2019 Spring Colloquia
Senior Seminar Presdentations
Friday, April 26, 2019
Gallahue Hall 102
|"Surpise Uncertainty, Entropy, and Coding Theory"|
|"Seeding's Effect on Placement Variance in Swiss-Style Tournaments"|
Monday, April 29, 2019
Gallahue Hall 106
|"Linear Programming in Sabermetrics"|
|"Projections and Convex Optimization Techniques in Examining Mental Health Issues"|
|"Investigating the Factors that Affect Student Performance at Butler"|
Please join us for both afternoon of great talks. Everyone is welcome.
Spaces of Analytic Functions and Optimal Polynomial Approximants
Butler Alumus '16
Mathematics & Statistics PhD
Washington University in St. Louis
Friday, March 22, 2019
2:30 PM Meet & Greet
3:00 PM Talk
Jordan Hall 236
In this talk, we will begin by defining the Hardy space of analytic functions on the unit disk and then generalize this definition to include Dirichlet-type spaces. We will explore some properties of these spaces and discuss, in some sense, how to use polynomials to approximate reciprocals of functions in the space. This talk will be accessible to undergraduate students who have completed the calculus sequence and understand basic complex analysis.
Join us at 2:30 for an informal meet and greet with Chris and hear about his math research experiences here at Butler and then on into graduate school. Then stay for his talk at 3:00 PM! Snacks will be provided.
Ben Linowitz, Ph. D., Assitant Professor of Mathematics, Oberlin College
The ABC Conjecture
Friday, February 8, 2019
Jordan Hall 216
The ABC conjecture is a central open problem in number theory. If true, it would imply a number of incredible resultls, some of which have earned Fields medals in the past. Given these amazing consequences, it is perhaps surprising that the conjecture is remarkably easy to state; it concerns the integer solutions to the equation A+B=C. In 2012 Sinchi Mochizuki announced a 500-page proof of the conjecture, and it is only now that mathematicians are coming to terms with his proof and whether or not it is valid. In this talk Dr. Linowitz will state the conjecture, indicate some of its consequences and prove an analogue for polynomials.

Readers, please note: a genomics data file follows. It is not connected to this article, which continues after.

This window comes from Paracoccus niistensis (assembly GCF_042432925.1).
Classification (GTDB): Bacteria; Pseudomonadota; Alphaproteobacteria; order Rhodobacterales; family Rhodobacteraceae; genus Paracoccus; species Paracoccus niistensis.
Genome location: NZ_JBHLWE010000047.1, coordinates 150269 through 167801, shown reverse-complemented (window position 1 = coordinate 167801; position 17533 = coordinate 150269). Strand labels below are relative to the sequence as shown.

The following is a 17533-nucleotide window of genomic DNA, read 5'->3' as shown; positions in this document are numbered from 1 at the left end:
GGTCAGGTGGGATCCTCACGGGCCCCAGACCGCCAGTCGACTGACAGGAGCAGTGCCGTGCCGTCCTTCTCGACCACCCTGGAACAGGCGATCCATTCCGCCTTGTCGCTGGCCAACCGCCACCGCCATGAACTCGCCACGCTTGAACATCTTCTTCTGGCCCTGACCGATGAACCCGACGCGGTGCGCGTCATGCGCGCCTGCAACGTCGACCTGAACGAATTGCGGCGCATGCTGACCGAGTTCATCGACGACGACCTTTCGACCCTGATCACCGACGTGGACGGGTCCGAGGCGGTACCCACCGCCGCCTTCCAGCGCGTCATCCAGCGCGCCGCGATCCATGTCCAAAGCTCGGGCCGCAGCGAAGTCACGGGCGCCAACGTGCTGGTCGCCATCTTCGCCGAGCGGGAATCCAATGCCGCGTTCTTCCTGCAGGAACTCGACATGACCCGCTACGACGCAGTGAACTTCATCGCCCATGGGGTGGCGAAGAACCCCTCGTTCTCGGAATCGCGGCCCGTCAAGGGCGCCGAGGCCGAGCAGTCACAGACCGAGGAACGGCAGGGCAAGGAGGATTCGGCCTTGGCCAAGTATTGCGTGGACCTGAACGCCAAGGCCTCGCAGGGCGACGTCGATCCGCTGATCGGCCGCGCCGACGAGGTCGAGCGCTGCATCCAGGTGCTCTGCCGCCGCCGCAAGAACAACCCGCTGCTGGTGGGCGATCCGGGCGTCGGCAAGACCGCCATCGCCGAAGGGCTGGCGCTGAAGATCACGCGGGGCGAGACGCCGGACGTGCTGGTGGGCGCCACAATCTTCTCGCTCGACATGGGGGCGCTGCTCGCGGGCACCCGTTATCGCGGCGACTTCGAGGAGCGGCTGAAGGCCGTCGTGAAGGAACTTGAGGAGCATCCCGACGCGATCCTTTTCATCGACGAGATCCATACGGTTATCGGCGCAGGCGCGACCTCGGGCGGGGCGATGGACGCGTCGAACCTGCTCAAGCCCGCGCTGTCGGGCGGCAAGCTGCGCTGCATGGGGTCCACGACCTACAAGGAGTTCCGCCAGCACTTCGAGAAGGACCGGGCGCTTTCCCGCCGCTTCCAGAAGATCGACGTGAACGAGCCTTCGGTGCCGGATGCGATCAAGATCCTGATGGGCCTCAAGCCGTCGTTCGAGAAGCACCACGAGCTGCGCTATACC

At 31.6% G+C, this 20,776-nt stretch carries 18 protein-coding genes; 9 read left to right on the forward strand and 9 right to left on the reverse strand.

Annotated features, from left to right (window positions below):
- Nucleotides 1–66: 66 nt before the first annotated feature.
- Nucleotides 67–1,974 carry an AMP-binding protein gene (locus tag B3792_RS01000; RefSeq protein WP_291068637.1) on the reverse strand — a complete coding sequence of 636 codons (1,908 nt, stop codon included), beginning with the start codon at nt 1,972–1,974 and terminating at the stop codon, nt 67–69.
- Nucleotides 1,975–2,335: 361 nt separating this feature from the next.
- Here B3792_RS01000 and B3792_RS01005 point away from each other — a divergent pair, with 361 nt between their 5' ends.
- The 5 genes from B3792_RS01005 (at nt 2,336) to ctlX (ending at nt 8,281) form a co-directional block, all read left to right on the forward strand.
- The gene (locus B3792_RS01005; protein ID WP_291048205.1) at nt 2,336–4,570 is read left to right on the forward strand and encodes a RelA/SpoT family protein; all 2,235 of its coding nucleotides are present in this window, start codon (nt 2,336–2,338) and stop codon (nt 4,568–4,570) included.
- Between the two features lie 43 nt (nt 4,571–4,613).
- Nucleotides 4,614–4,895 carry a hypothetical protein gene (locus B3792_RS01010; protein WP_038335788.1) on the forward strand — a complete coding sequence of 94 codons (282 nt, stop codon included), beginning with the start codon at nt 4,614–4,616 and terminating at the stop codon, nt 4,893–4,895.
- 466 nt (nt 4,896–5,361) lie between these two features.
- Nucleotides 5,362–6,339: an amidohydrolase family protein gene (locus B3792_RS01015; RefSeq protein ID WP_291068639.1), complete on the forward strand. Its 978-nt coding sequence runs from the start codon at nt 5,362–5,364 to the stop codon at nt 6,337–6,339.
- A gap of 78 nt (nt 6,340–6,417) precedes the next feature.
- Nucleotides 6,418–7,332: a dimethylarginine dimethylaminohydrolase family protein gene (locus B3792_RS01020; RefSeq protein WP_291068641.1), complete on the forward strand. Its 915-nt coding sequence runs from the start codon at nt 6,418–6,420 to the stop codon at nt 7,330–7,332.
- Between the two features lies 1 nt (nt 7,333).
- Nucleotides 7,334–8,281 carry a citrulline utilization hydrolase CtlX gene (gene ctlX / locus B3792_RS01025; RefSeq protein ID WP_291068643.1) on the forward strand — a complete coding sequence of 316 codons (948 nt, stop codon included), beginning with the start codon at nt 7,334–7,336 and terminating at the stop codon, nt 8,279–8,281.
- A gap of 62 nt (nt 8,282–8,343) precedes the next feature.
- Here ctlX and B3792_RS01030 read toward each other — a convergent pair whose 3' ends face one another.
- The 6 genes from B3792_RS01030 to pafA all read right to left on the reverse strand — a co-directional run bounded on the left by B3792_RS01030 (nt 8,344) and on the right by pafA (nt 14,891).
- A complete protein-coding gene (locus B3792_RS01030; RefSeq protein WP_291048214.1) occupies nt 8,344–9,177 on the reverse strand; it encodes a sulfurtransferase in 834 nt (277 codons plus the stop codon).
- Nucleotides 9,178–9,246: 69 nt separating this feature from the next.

Please joint us; all events are open to the public.
2018 Fall Colloquia
Graduate Student - Department of Mathematics
University of Louisville
An Introduction to Multivariate Cryptography
This talk will provide an introduction to post-quantum cryptography, specifically multivariate cryptography. we will discuss the original multivariate cryptosystem, C*, first proposed and studied by Matsumoto and Imai and published in Springer's Lecture Notes in Computer Science Series, EUROCRYPT '88. The scheme has since been broken, and modifications of the scheme have been added in the hopes to regain security. We will review those modifications and discuss areas of interest in the field today.
Dr. Geoffre Sherman, Lecturer, IUPUI
Data and Statistics in sports
Dr. Sherman brings more than a decade of industry experience to the Sport Management students in the School of Health and Human Sciences (SHHS). His experiences range from the operations of a college athletic department to professional teams. He currently works with the Indianapolis Colts, Indianapolis Indians, Indiana Pacers, and Indiana Fever to bring the industry into the classroom. Also attending the talk will be a guest of Dr. Sherman, Spencer Anderson, who works with the Indiana Pacers.
Ken Jacobs, Ph. D. - Northwestern University
Boas Visiting Assistant Professor
Heights and dynamical systems
What can arithmetic tell us about geometry and dynamics? It turns out, quite a bit! Height functions form an important bridge between these subjects, allowing different notions of arithmetic complexity to be translated into geometric phenomena. In this talk, we'll discuss the role of height functions in studying dynamical systems coming from the iteration of polynomial and rational functions.
Please join us afterward for Jimmy Johns and a Q&A time with Dr. Jacobs.
J. James Woods Lecture Series
Lectures in the Sciences and Mathematics
Check the schedule for fall lectures: https://www.butler.edu/woods-lectures
All events are free and open to the public.
Previous Colloquia Talks